Judaism: Why Must I Say "I'm Sorry"?
Rabbi Reuven SpolterThe writer is a Jewish Studies Lecturer at the Orot Israel College of Education and coordinates Israel Immersion programming for the kollel fellows at Yeshiva University's Gruss Kollel in Jerusalem. He made aliyah from Oak Park, Mi. where he was the rabbi.
Judaism is anything but easy. While most nations celebrate their New Year with drinking, partying and staying up late, we spend our New Year coronating God as king of the world, while we also engage in an extended process of self-evaluation and introspection. The entire period culminates with…that's right, a day of fasting spent entirely in shul.
Moreover, Teshuvah can be quite complicated. While repentance suffices for the sins I committed against God, the same cannot be said for the sins I committed against someone else. The Mishnah in Yoma (8:7) tells us that, עבירות שבין אדם למקום, יום הכיפורים מכפר – "Yom Kippur atones for sins between man and God". (Of course, you have to repent for Yom Kippur to work its magic.) But what about עבירות בין אדם לחבירו – "sins between man and his fellow man? Teshuvah is not enough. For these sins, we must do more.
The Mishnah tells us: Yom Kippur does not atone for [sins] between man and his fellow man until he appeases his friend. Rabbi Elazar ben Azaria extrapolated this idea from the following verse: 'From all your sins, before God, you shall be purified." (Vayikra 16:30) Yom Kippur atones for sins between man and God. [But] Yom Kippur does not atone for [sins] between man and his fellow man until he appeases his friend.
Indeed, Rambam (Hilchot Teshuvah 2:9) adopts this approach in Mishneh Torah, stating that you must first appease the victim of your sin before Yom Kippur can offer atonement.
We've always taken this fact for granted. After all, it makes intuitive sense, at least at first. How can God forgive you if you haven't even apologized to the person you hurt? And yet, the more I think about it, the less sense it seems to make. Why indeed should I have to apologize to the person I hurt? Let's assume that I stole money from a neighbor. I feel terrible about it, and vow never to repeat my sin. Moreover, I return the money, leaving an anonymous envelope full of cash on his doorstep. I've made him whole. I confessed my sin to God, and will truly never commit that sin again.
Why should I have to then go to the neighbor and confess? Why should my atonement hinge on his goodwill (or lack thereof), state of mind, and sensitivity?
Moreover, it's not so clear that the verse that Rabbi Elazar ben Azaria quotes says what we think it says. The verse he quotes says,
For on this day shall atonement be made for you, to cleanse you; from all your sins shall you be clean before the Lord.
Read the last phrase again: "From all your sins shall you be clean before the Lord." It doesn't say "some". It says "all." This would seem to go against both the Mishnah and the Rambam. Yet, the translation really hinges on how you read the verse, and where you pause during the reading. I'll explain:
Option 1: If you read the phrase: מִכֹּל חַטֹּאתֵיכֶם, לִפְנֵי ה', תִּטְהָרוּ (with a pause after the word חטאתיכם), then the phrase means "from all your sins shall you be clean before the Lord."
Option 2: If you read it without a pause after the first two words the meaning changes dramatically: מִכֹּל חַטֹּאתֵיכֶם לִפְנֵי ה', תִּטְהָרוּ – "from all your sins [committed] before the Lord, you shall be clean."
Which reading is grammatically correct? When we check the trop (טעמי המקרא),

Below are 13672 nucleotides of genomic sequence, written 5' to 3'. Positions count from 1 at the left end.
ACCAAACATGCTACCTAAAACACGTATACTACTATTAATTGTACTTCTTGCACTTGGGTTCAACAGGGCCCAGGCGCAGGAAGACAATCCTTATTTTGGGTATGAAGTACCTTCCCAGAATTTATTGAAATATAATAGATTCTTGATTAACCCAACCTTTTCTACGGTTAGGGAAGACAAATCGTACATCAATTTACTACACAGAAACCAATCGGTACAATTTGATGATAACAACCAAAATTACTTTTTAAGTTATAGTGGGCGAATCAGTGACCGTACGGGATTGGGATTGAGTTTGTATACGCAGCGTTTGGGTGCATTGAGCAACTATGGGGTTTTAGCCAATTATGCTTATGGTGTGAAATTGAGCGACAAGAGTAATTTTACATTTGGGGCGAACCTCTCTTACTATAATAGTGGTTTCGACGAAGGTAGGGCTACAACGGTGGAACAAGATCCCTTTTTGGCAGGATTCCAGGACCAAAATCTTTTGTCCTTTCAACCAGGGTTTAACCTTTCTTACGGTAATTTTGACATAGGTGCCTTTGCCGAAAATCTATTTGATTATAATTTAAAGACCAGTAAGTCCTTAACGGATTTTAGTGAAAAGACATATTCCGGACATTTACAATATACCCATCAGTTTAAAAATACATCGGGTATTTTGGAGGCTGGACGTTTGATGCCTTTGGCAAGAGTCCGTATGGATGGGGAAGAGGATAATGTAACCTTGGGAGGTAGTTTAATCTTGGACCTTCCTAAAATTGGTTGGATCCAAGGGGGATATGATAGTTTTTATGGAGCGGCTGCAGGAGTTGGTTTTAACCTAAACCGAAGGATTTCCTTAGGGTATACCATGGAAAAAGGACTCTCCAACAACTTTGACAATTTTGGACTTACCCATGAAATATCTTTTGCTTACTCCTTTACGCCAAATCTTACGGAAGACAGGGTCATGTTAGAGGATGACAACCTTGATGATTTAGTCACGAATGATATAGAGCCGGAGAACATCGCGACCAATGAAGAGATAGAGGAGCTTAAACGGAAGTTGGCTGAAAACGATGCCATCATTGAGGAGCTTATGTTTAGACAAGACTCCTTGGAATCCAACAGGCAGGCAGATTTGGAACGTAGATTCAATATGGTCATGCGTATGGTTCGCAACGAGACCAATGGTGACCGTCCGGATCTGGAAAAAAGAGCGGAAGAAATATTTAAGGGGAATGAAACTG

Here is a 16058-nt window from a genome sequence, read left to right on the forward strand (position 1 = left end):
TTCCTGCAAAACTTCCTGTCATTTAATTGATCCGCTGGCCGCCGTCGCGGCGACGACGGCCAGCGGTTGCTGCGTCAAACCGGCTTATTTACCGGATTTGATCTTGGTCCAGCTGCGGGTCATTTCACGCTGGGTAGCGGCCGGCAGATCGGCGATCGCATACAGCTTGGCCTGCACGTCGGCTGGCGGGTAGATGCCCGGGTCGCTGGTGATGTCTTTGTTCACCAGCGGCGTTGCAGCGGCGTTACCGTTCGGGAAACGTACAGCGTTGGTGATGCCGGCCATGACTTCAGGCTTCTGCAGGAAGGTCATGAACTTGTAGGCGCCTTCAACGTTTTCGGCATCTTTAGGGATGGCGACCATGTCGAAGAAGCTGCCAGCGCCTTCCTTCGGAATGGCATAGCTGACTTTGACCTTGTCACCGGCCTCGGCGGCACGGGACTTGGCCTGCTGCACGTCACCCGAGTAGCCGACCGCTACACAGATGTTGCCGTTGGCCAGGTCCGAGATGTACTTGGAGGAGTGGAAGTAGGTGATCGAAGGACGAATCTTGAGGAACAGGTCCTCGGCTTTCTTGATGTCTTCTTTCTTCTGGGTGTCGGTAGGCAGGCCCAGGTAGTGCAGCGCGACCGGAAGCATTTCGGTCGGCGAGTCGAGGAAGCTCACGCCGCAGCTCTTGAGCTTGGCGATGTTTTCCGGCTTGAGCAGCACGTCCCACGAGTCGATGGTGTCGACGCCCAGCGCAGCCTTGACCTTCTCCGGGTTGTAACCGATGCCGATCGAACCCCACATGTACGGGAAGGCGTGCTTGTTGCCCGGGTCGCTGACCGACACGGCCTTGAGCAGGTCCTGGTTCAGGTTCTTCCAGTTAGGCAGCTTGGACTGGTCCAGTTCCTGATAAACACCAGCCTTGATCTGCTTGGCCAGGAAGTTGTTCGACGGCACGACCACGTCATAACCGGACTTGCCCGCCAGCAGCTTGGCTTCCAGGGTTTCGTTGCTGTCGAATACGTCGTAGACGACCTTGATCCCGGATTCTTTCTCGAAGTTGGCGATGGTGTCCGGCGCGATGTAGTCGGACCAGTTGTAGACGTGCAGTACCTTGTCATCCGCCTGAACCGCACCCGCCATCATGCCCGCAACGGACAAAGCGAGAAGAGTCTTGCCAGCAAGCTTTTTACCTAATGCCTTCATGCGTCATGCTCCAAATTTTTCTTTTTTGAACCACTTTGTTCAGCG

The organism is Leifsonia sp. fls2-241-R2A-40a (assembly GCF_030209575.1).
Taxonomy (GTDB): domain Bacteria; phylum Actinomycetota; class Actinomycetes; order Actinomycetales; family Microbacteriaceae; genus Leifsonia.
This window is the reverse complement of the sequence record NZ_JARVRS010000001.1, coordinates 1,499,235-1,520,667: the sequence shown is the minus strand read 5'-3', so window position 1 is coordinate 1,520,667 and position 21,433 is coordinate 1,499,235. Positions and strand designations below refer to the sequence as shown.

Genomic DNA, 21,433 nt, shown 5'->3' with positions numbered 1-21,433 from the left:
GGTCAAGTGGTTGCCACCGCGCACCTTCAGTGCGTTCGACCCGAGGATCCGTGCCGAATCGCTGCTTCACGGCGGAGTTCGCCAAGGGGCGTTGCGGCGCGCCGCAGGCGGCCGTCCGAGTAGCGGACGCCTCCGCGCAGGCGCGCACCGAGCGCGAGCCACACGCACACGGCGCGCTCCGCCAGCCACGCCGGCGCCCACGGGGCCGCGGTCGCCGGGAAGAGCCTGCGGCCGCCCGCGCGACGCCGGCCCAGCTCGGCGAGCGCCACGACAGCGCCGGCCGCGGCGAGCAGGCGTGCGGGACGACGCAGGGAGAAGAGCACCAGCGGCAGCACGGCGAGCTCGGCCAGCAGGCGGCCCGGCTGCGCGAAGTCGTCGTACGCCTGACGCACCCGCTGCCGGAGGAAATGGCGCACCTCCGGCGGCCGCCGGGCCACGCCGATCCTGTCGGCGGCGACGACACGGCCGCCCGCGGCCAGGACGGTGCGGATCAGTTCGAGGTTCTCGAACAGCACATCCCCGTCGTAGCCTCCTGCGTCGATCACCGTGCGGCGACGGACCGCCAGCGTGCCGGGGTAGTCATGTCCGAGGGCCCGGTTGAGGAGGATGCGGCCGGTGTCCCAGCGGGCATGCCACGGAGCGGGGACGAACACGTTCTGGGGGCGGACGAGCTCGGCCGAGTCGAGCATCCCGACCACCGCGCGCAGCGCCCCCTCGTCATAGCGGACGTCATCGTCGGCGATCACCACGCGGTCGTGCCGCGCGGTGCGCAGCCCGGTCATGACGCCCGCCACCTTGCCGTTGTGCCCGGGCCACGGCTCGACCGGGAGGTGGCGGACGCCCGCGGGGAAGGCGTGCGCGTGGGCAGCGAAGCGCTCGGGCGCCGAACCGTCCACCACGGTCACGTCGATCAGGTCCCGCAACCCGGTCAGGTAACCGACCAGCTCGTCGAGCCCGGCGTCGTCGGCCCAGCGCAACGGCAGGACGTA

מִכֹּל֙ חַטֹּ֣אתֵיכֶ֔ם לִפְנֵ֥י ה֖' תִּטְהָֽרוּ
we see that there's a zakef katan – a small pause – after the words מכל חטאתיכם. Option 1 is correct. The Torah seems not to distinguish between different types of sins. At least according to the simple text, Yom Kippur offers atonement whether we apologize or not.
This, I believe, is why the Mishnah notes that Rabbi Elazar ben Azaria extrapolated this idea from the verse. It's not the simple meaning. The Mishnah says so explicitly. The Mishnah continues:
Rabbi Akiva says: Fortunate are you O Israel! Before whom do you purify yourselves? [And] who purifies you? Your Father in Heaven! As it is said: “I will sprinkle upon you pure water and you shall become purified” (Ezekiel 36:25), and it is further said: “The hope of Israel is the Lord” (Jeremiah 17:13), just as a mikvah purifies the defiled, so too, does the Holy one Blessed is He, purify Israel.
It's a famous quote, and a beautiful idea. But is it just a nice ending to the Masechet (it is the last Mishnah of Yoma), or is Rabbi Akiva chiming in on the previous issue? One could suggest that Rabbi Akiva is in fact arguing with Rabbi Elazar ben Azaria, and suggesting that Yom Kippur purifies everyone, for every sin – regardless of what category the sin falls in. In fact, this is exactly what the Sefer Meor Einayim (quoted by the Tosfot Yom Hakippurim) suggests:
"I saw in the book Meor Einayim who explained that Rabbi Elazar ben Azaria held that God does not offer atonement to someone with sins between himself and his fellow man – even for the sins he committed against God. Rabbi Akiva argues with him and it is his opinion that God atones even for sins committed against one's fellow man, even though he did not appease his friend. And [Meor Einayim's] words are not clear to me."
While the Tosfot Yom Hakippurim (and Rambam and pretty much everyone else) disagrees with Meor Einayim, the opinion is fascinating. Why indeed should my atonement hinge not only my asking for, but my receiving my friend's forgiveness? It's not enough just to ask; I have to actually make strenuous efforts to secure his forgiveness. Why is it so important that the person I hurt forgive me?
This is a great question to ask ourselves as we struggle to pick up the phone, call and offer a sincere apology before Yom Kippur.